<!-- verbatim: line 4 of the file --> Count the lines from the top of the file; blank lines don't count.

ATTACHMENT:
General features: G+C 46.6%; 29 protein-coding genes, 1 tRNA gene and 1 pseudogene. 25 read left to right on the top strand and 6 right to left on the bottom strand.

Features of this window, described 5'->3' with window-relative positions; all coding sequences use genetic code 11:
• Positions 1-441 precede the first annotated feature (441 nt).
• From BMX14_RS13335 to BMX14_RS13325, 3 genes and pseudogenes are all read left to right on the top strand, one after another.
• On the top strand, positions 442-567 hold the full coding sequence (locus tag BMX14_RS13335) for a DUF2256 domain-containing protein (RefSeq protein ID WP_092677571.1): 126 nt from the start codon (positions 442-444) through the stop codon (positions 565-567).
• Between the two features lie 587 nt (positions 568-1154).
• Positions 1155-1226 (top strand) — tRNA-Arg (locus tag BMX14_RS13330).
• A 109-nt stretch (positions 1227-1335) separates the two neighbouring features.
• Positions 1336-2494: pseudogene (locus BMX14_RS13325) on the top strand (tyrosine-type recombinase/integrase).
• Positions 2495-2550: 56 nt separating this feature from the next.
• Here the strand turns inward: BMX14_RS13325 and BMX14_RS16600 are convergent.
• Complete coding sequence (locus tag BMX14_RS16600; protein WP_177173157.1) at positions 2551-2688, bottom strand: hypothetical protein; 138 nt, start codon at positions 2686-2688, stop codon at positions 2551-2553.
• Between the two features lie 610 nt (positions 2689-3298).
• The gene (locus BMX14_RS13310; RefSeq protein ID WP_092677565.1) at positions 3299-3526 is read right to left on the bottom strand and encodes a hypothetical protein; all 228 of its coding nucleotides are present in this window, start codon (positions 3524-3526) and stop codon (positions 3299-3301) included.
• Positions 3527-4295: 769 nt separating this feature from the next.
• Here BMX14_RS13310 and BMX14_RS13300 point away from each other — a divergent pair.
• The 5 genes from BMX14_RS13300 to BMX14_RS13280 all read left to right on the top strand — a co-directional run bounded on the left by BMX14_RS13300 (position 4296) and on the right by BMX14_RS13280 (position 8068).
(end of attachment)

• From BMX14_RS13335 to BMX14_RS13325, 3 genes and pseudogenes are all read left to right on the top strand, one after another.